Give The People What They Want, Man!

Or how being a writer is like being a door to door salesman. 

It seems I’ve been struggling lately with whether to write what I want or what the people want.

But you know what the conclusion is? I’m people too. I read books, watch TV, go to the movies. I make decisions about what to invest my time in. If I think a project is fun and interesting and it’s about people I’m crazy about, it’s totally and completely worth my time and worth writing.

Passion is important.

I’ve spent months…many months…too many months…obsessing and worrying and beating myself up because I can’t get anyone to read my story. It’s like I’m a salesman. I have this great project that I want to share with people, but they just shut the door in my face without even trying my product.

I understand both sides. I work retail. I’m a manager. People call ALL the time trying to sell me stuff. I ignore most of them, I do, for a number of reasons. We may not have space for that product. We may already have a product like their product. We simply don’t like the product. Or we assume we won’t like the product and because we’re busy, we pretend to listen, say we’re not interested, and move on. And let’s face it, a lot of people call us trying to sell us crap. But every once and a while a product will come along and it’s like, “Oh, that’s really cool,” or “Oh, it’s not wildly different, but I like it and I have space for that, so sure.”

So yeah…I get it. If I like the person or they’re super nice, I try to give them a reason why I’m passing. Unless the reason is that I simply don’t like it. Then I lie. But I would feel sick if I knew that my no to someone’s product made them quit. Hopefully, I’m not their only option. There are many retail stores and there are many agents.

I get it. If someone is trying to sell me face cream without giving me a sample, they’re crazy. Send me a sample! There are a lot of face creams out there. Why should I buy yours? But trying stuff takes time.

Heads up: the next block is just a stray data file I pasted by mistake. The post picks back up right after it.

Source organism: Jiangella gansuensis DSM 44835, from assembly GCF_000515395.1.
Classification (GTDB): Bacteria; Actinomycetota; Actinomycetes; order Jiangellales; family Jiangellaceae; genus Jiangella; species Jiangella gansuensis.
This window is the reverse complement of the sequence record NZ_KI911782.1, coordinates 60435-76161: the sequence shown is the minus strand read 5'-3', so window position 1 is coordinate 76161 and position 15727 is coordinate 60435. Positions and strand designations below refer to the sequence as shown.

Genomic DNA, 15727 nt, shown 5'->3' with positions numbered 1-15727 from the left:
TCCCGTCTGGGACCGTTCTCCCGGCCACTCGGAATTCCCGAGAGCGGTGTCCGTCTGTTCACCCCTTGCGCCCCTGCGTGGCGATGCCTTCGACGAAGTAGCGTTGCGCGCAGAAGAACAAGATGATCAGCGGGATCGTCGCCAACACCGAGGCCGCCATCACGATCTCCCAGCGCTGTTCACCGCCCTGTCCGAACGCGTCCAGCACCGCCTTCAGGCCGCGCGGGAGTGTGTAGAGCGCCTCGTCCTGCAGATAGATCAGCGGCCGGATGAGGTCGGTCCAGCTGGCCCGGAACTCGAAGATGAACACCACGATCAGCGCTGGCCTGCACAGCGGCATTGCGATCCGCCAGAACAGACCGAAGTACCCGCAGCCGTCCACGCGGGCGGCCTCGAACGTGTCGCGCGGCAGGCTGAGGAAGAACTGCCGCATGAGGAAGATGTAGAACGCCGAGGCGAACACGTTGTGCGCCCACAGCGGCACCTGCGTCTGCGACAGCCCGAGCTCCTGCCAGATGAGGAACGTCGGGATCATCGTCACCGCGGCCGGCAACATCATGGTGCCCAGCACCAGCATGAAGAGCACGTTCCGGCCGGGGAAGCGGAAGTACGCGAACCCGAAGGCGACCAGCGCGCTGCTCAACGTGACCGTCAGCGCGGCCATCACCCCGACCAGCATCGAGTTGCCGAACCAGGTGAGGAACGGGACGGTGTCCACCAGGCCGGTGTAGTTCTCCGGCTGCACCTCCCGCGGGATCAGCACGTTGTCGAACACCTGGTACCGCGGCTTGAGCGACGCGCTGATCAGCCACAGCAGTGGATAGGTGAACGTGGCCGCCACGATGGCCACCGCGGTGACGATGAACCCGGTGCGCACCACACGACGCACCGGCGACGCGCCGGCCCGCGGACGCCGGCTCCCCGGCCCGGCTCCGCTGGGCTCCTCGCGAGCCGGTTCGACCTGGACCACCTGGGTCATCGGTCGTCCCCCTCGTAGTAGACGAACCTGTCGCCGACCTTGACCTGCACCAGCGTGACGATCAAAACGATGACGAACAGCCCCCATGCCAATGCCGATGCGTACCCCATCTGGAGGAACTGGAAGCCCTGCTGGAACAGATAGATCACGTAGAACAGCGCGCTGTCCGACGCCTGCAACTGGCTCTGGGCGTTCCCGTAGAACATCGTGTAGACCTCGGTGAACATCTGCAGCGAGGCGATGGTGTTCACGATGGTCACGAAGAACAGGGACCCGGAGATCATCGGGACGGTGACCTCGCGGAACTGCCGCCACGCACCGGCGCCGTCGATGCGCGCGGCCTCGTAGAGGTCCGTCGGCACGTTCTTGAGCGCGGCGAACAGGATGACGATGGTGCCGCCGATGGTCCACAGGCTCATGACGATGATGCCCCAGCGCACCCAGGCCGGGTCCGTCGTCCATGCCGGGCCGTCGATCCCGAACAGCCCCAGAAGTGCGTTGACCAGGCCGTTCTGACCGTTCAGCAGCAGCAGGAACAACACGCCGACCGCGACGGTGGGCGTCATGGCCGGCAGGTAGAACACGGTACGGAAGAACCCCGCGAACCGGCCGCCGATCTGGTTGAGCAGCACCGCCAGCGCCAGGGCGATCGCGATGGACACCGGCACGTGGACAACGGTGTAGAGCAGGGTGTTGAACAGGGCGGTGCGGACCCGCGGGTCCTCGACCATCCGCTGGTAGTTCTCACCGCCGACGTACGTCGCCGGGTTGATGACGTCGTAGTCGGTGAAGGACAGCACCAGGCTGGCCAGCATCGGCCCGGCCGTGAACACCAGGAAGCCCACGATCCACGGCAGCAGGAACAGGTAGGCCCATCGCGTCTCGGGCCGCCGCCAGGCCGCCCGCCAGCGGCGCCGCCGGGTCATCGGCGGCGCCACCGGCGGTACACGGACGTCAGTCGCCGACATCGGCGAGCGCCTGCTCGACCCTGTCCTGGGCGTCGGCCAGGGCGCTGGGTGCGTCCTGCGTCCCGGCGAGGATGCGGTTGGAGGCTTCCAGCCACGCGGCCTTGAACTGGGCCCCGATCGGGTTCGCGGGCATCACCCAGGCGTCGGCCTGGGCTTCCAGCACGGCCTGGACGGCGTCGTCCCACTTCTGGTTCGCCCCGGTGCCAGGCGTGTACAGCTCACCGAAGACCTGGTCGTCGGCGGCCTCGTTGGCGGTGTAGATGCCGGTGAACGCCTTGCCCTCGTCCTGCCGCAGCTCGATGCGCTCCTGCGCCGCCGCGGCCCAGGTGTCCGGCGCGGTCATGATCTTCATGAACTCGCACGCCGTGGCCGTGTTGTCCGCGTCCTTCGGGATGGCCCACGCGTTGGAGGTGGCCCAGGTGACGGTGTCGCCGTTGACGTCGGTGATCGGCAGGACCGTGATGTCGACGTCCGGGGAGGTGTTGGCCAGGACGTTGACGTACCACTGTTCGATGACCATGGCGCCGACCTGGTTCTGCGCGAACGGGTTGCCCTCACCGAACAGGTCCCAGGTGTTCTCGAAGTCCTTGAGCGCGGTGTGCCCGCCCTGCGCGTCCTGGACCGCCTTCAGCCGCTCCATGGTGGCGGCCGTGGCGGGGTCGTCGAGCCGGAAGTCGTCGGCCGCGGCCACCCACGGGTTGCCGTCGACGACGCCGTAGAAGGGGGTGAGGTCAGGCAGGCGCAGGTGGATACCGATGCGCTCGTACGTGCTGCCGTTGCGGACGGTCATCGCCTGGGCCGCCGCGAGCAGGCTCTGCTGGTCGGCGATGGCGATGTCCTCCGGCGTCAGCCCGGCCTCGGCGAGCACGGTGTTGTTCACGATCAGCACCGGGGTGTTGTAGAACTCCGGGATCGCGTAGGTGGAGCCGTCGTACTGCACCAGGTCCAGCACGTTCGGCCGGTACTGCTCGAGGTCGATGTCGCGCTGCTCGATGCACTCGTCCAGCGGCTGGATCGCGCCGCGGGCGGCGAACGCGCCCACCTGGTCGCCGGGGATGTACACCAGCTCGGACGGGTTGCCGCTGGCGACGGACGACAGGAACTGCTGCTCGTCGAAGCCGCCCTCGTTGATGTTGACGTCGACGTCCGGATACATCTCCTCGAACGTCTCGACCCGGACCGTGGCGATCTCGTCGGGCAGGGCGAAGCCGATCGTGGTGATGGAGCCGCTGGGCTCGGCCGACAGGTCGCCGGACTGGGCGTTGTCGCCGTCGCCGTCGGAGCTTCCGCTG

I get it. I’m not making the agent any money. My email or letter is clogging up their mailbox like that salesman’s face cream is adding clutter to my desk. But before their current client got published, that writer wasn’t making them any money either. We’re all working for free here. I work and slave and get nothing every single day and still have to get up the next morning and do it all over again, in addition to everything else I have to do, most of it stressful.

My point is: I’m through thinking I’m a crappy writer because people keep slamming doors in my face. I’m a really good writer. I know it and it’s okay for me to say it. 100+ doors slammed in my face doesn’t change that and 250+ doors won’t either. If that face cream is awesome. Someone will like it. And that salesperson should pimp it out until somebody picks it up. I refuse to let anyone make me think that my stories aren’t any good because they don’t want to read them. Not anymore.

Not everyone likes Harry Potter. I actually KNOW a couple of people who don’t! They’re missing out, but it’s true.

So yeah. I’m not giving the people what they want. I’m writing what I want. After all, I’m a reader, too.

8 Responses to Give The People What They Want, Man!

  1. I hear you. Sometimes I'm tempted to throw in the towel on the stories I *want* to write, and just go write about slutty vampires and werewolves (as those seem to be hot these days). If I ever learn the secret to getting people to actually read what you write, I'll be sure to let you know!

  2. Exactly. ^_^ I see way too many people giving up and changing their writing or their music to something more traditionally mainstream even though they don't like it as much for the sake of making money. I figure, if I want to read it, there's gotta be someone else out there who wants to read it too. It may take longer, but I think it's worth it.

  3. I wasn't about to subject myself to waiting for rejections to come. I self-published two short stories and have had almost 400 downloads between the two. Keep writing, and I'm glad you're not going to let anyone keep you down! 🙂

  4. If closed doors and rejection meant you were a crappy writer, then you could bestow that title onto some of the most successful and acclaimed writers of our time, from modern bestsellers like Stephen King and J.K. Rowling to classic authors like H.G. Wells, Herman Melville, and Ernest Hemingway. What they actually have in common is the will to pursue a vision in the face of failure and criticism.So, yes, keep at it. Write for you. 🙂

Hi! ^_^